Did you know, during the last World Cup, British retail gaints Marks & Spencer reported that sales of waistcoats had increased by 35 per cent thanks to the so called “Gareth Southgate effect”. It’s an extraordinary statistic in an age of high street profits that suggests everyone really, really likes the England manager’s new style.
Want to follow suit? Here’s our guide to help you get the Southgate look, plus the dos and don’ts of wearing a waistcoat yourself;
- Wear it as part of a three-piece suit
The primary function of a waistcoat is to provide both a sense of depth and formality to an outfit. The best way to wear a waistcoat, therefore, is beneath the jacket of a suit. Look to Nigerian tailoring house Mai Atafo and one of its beautifully cut three piece suits for inspiration.
2. Wear your waistcoat with a proper shirt
Because wearing a waistcoat with a T-shirt is makes you look as tacky as wearing flip flops with a suit; well unless you are Mr West.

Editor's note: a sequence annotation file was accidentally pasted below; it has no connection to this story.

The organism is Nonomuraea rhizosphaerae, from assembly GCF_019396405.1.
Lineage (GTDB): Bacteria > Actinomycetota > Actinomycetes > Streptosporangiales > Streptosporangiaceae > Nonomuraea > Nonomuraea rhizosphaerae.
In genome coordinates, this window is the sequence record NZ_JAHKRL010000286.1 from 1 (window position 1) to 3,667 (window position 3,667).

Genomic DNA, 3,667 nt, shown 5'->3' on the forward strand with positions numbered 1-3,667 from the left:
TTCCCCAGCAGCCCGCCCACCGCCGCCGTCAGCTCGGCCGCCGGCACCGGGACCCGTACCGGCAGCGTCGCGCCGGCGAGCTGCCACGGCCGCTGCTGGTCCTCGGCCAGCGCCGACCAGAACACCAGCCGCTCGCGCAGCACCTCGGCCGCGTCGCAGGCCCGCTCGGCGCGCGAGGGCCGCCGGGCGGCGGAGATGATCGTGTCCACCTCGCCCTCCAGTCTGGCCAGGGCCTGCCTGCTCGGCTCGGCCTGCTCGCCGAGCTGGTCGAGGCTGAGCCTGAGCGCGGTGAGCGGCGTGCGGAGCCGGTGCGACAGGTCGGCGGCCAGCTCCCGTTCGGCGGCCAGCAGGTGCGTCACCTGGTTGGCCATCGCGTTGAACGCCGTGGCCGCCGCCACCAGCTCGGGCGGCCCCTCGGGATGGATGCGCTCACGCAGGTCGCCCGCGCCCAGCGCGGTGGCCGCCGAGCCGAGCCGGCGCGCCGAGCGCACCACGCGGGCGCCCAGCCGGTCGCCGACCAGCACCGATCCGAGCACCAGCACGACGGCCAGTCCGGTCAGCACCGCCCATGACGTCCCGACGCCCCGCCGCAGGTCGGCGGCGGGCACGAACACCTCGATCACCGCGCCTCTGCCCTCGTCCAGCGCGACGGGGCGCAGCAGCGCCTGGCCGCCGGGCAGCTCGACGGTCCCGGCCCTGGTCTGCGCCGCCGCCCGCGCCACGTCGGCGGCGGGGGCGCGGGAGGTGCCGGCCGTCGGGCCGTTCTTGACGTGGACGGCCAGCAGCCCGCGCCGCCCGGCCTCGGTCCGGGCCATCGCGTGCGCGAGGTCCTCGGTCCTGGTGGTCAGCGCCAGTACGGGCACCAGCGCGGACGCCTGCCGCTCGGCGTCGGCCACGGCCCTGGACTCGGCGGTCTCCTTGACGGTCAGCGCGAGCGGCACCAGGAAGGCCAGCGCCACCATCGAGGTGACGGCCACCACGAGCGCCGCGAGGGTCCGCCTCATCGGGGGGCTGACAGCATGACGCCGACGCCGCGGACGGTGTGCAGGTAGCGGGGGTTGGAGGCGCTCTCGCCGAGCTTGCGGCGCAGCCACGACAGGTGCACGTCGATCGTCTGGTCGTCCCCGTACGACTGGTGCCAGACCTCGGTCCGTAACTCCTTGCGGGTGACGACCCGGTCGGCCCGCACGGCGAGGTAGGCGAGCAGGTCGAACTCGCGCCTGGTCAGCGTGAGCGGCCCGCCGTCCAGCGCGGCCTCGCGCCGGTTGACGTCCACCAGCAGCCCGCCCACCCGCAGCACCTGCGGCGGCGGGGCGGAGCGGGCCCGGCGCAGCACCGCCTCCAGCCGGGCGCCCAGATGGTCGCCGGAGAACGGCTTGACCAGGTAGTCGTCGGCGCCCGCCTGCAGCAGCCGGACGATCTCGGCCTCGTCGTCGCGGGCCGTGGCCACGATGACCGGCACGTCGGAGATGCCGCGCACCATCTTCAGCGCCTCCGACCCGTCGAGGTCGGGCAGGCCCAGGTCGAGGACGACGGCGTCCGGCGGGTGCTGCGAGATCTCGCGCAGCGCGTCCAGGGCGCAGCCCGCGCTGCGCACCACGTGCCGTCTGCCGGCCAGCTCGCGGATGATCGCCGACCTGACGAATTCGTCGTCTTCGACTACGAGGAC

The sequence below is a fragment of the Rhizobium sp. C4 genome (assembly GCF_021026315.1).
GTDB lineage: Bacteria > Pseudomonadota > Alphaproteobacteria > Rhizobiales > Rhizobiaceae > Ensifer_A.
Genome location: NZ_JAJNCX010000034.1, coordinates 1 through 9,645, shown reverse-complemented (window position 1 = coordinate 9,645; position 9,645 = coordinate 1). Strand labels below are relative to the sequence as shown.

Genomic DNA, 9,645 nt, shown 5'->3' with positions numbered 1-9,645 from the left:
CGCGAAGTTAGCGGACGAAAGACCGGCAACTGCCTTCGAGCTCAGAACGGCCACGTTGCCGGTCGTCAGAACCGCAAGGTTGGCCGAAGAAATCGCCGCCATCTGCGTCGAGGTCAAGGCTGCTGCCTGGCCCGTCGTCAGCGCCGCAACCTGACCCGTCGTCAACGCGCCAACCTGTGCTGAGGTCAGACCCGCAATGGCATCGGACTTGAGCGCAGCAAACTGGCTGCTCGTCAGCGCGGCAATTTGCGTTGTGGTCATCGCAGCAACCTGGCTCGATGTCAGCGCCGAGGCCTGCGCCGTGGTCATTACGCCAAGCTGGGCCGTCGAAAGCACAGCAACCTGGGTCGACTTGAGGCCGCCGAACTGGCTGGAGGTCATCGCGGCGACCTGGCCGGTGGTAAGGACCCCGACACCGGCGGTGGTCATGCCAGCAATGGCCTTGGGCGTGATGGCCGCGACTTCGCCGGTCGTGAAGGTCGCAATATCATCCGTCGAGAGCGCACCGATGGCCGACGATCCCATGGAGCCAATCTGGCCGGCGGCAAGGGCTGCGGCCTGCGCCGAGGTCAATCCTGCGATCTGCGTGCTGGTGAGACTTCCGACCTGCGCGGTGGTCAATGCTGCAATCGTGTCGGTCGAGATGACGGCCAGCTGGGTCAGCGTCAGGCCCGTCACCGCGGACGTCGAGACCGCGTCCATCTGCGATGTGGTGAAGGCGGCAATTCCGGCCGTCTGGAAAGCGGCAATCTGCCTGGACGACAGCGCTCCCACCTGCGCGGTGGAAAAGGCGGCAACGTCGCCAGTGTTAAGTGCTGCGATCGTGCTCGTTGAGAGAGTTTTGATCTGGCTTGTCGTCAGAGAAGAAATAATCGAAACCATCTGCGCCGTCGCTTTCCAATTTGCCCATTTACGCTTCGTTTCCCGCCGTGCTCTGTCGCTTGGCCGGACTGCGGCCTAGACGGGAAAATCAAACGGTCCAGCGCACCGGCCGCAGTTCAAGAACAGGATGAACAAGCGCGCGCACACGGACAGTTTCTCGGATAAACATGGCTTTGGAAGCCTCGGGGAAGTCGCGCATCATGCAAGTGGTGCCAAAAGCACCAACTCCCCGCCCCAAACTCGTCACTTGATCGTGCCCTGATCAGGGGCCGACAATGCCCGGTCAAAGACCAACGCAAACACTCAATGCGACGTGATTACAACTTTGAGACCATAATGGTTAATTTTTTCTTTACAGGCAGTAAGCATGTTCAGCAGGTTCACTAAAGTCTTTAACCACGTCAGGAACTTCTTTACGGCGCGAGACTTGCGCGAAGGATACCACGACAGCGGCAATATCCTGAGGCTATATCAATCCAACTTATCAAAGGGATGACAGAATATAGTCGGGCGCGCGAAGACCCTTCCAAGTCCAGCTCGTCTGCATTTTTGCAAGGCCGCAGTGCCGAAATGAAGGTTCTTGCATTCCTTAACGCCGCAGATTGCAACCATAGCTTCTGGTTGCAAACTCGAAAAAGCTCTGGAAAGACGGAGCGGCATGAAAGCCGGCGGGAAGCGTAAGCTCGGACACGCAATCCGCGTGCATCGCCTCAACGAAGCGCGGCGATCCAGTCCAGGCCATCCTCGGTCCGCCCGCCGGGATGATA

3. Wear a double-breasted waistcoat
I personally think it looks great;I would recommend you shuffle between a double-breasted waistcoat. A double-breasted waistcoat will create an interesting interplay in the space between a shirt and a single-breasted jacket. A great option for more formal occasions.
4. Opt for a knitted waistcoat
Somewhere between a waistcoat and a gilet; a knitted button up waistcoat will add some textural interest to a more casual outfit. In addition to that, it’s a great option if you want to look smart (but not too smart). Wear with some smart pleated trousers in a tonal shade, a blazer that matches your trousers and a granddad shirt in a light hue and you are good to go.
1. Dont do the bottom button (especially of a single breasted waistcoat)
Most people (including Southgate) are in the habit of doing up the bottom button of the waistcoat, which is a massive no no. Always, always leave the bottom button undone; emphasis on ALWAYS
2. Dont opt for something too loose or too tight
The other, more practical function of a waistcoat is that it will slim down the wearer’s silhouette – a bit like Spanx in suiting fabric. The key to making the best of this, however, is to ensure that your waistcoat is neither too tight, nor too loose. If it’s the former it’ll cling to your body thus making you uncomfortable, but if it’s the latter it’ll look make you look baggy and boxy.
Now that you have been equipped, go forth and shine.